Feel-good laws override basic rights, in this case, the right to be offensive. They attack freedom of expression. Galliano's confrontation was non-violent. The only harm done was hurt feelings -- a matter better settled in civil court.

In a different context, Salman Rushdie advised, "It's better that even the worst things be expressed. Evil doesn't disappear by being obscured."

From a Globe and Mail editorial of November 6, 2010 -- "This newspaper has argued that offensive and disgusting opinions, including deeply racist ones, should not be criminalized under anti-hate laws, because those laws may silence legitimate debate and because the best way to deal with offensive views is to trounce them in the public square. But we draw the line at expression that promotes violence."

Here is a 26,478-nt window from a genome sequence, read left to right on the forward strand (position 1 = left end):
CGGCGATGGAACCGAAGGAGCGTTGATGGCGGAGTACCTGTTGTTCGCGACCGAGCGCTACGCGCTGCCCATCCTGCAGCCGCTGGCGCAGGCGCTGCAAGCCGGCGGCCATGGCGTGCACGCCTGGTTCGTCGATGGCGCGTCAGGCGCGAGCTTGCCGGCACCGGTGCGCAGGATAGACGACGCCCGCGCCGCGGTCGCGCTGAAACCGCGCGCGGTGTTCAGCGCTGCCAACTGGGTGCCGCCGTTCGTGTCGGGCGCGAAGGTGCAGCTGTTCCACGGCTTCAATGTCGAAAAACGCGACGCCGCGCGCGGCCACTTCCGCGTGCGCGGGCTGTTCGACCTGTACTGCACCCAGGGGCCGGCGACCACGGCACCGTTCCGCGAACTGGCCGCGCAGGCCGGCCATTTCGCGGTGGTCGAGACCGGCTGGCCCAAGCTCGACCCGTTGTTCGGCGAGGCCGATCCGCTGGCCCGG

The post you are now reading was influenced by our family's experiences in downtown Toronto in the 1930s and 1940s. Some neighbours regularly shouted across George Street, "dirty Catholics," "dirty Germans" and other terms of endearment.. My parents were German-speaking Austrians. Our reaction was that those neighbours had a problem, not us. This harassment in no way diminished our self-confidence, as is too often now alleged by "victims" in similar circumstances. Our neighbours, all of whom later became good friends, had the right to be offensive, the right to be wrong.

Had there been a human rights commission at the time, my parents would have avoided it. Had they done so, and the neighbours forced to give us a bag of money, as is the incentive today, would we ever have become friends?